In celebration of Kindness Day SG on 20 May 2016, The Pride takes a look at the groups that have made a positive difference in the community.

This week, we feature the perspectives of Kari Tamura Chua, co-founder of SAMASAMA.

With the rise of workplace deaths at construction sites and the rising incidents of the foreign worker arrests, we felt it was time to do something that made a difference. We formed SAMASAMA (meaning ‘together’ in Malay) back in December 2015, essentially a group of like-minded individuals setting out to change perceptions about migrant workers in Singapore. The problem was, we barely knew anything about migrant workers, except that there was a glaring social stigma caused by ignorance.

We were tired of them being portrayed as a type of obligation, a cost and at best, a case for charity. Hence, we set about to redefine the image of the migrant worker, to show them as who we think they really are – a capable, creative and inspirational people.

We wanted to combine the power of art, communities and dialogue to share the successful stories that focused on their potential and their aspirations, to show that they are not a Profit & Loss Statement, but people who make a positive impact to the economic and social landscape of Singapore as well as their native country. A pattern that we saw among the workers, perhaps due to their circumstances, is that they have dreams and achievements that are largely humanitarian. The problem then, was really how Singapore perceived them, and that was something we felt we could effect a change.

The Awareness Event:

We created an awareness event together with the NGO HealthServe, also called SAMASAMA. It was an art and story showcase put together by us and the migrant workers, held at the Mandai Westlite dormitory. We also provided guided tours about the work to facilitate conversations and sharing among the group of visitors.

However, we were doubtful that people would come. After all, we were not experts, a known community group, or influencers in our respective communities. But they came in overwhelming numbers, even when it rained. Some 500 people, both locals and migrant workers, came to lend encouragement, hope and support, and to share their voice, openness and belief.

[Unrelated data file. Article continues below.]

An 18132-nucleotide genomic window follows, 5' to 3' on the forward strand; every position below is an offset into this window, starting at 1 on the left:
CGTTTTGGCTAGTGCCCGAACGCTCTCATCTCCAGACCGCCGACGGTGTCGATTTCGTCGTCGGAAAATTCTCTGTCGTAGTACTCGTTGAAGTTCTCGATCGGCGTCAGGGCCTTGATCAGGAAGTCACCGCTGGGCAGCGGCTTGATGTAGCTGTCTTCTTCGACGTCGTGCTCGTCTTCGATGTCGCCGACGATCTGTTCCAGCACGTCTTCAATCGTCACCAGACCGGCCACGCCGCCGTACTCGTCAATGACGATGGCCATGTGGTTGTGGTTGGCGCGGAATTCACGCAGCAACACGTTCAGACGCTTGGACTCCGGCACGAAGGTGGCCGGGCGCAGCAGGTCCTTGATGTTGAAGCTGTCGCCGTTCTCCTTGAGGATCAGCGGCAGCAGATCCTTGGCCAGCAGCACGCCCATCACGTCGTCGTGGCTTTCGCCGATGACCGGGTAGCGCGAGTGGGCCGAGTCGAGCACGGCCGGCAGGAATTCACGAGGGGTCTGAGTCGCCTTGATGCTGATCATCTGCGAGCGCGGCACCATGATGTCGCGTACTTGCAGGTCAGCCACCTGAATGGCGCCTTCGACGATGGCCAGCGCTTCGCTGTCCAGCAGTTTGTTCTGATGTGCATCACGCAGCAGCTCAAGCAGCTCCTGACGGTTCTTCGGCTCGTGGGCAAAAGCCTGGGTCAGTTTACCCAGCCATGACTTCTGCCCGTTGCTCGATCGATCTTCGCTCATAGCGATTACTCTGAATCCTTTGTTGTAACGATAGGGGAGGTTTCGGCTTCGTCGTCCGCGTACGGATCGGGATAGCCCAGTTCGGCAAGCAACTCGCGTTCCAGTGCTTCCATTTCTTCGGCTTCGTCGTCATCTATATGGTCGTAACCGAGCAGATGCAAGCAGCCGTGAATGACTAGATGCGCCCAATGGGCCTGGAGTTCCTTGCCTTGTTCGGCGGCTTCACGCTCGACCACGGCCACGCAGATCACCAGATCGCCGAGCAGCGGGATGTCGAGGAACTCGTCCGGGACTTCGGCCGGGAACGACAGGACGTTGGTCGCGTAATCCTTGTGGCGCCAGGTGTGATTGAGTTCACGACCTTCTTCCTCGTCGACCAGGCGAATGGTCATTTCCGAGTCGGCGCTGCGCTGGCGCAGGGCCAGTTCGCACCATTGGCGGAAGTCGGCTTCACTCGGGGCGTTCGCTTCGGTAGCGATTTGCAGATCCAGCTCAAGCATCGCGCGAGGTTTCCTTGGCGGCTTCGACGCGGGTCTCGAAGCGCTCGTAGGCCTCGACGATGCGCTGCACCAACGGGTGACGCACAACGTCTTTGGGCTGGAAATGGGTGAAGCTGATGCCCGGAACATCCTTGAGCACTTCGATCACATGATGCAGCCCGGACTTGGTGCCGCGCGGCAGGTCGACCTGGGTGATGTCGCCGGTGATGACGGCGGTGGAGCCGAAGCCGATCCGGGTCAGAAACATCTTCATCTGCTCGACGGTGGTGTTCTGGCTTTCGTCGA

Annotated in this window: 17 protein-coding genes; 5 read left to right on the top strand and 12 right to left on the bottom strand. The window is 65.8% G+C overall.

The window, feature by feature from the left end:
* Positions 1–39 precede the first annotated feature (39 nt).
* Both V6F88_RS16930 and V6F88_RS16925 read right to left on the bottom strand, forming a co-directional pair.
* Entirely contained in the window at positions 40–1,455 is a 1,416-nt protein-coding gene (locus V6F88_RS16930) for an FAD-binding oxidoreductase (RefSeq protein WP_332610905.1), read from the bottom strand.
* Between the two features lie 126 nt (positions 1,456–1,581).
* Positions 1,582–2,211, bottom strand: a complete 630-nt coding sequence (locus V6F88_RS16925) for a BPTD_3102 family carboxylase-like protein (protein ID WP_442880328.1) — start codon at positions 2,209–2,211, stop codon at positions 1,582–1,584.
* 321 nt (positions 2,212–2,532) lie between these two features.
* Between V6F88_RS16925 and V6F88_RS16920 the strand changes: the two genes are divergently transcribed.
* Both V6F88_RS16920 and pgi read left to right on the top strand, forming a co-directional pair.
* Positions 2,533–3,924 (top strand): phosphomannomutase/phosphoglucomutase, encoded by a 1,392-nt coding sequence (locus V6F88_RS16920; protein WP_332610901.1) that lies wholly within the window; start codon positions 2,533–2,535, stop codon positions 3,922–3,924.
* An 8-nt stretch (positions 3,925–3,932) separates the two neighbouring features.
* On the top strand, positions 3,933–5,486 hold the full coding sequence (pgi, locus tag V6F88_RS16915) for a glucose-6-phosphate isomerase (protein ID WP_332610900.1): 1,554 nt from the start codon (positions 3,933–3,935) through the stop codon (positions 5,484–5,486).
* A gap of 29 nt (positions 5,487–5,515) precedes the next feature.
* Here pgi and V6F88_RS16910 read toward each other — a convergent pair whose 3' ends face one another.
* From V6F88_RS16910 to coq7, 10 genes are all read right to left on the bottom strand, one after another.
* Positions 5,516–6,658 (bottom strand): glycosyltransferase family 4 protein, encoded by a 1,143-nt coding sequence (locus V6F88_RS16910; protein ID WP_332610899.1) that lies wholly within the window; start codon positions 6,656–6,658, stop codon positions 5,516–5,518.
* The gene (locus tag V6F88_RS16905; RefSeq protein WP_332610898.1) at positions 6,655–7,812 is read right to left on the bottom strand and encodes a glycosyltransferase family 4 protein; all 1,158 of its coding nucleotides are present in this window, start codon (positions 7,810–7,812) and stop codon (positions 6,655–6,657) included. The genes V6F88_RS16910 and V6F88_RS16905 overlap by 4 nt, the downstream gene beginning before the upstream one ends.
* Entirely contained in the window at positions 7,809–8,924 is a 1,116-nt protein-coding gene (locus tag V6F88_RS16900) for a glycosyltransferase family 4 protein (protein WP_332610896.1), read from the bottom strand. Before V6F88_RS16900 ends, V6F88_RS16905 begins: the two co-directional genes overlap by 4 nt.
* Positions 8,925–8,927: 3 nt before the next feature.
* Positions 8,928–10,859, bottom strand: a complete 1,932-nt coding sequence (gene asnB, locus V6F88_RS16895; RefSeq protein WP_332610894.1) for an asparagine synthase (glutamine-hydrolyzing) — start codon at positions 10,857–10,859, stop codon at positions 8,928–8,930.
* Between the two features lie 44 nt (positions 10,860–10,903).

We laughed, we cried, we danced, we mingled, we were inspired, but most importantly we shared. What made this a success, were all the conversations that followed this journey.

You can watch a short clip of the event below.

Where some people thought that SAMASAMA would be a sad showcase focusing on migrant issues, they came to see things differently. Instead, we showed them migrant heroes’ successful case studies, which then sparked much needed conversations about the landscape of the migrant worker communities, issues they faced, the NGOs and how people could help.

Our guests were of a diverse profile, they included schools, doctors, lawyers, sociologists, community groups, donors and so on. The advice and support we and Healthserve received, such as how to scale up the stories by the migrant workers, were very helpful and encouraging.

The experience changed our lives and perception of the world around us as we moved to look deeper into the migrant worker’s life. For every person who told us that there was nothing we could do to help, there were 10 more who taught us how to contribute.

migrant worker, help, change, hope, singapore, kindness, pride, singapore kindness movement, skm
Ms Kari Tamura Chua with Mr Habibullah Opu, a 20-year old Bangladeshi national who pursues photography outside of his day job as a gardener in Singapore. Image Source: SAMASAMA

HealthServe were the first believers, and since then, there were many more who reached out and provided the support and advice we needed – Geylang Adventures, NUS Enterprise, Our Better World, journalists, SDI Academy, TWC2, just to name a few. They took the time to teach us, and pointed us in the right direction, because they believed in us.

The friendships made with migrant workers, volunteers and the community was a vibrancy that fostered the success of SAMA SAMA so far.

Kari Tamura Chua is the co-founder of SAMASAMA, a group that sees the potential in Singapore’s migrant workers and believes they play a valuable role in our society.

Get involved:

SAMASAMA welcomes anyone with fresh ideas to connect with them via [email protected]

HealthServe Ltd runs welfare programmes for migrant workers and cares for those who are injured or seeking refuge. They welcome volunteers who want to impart new types of knowledge to migrant workers, while donations received will support these migrant workers and programmes. To donate or volunteer, visit their website.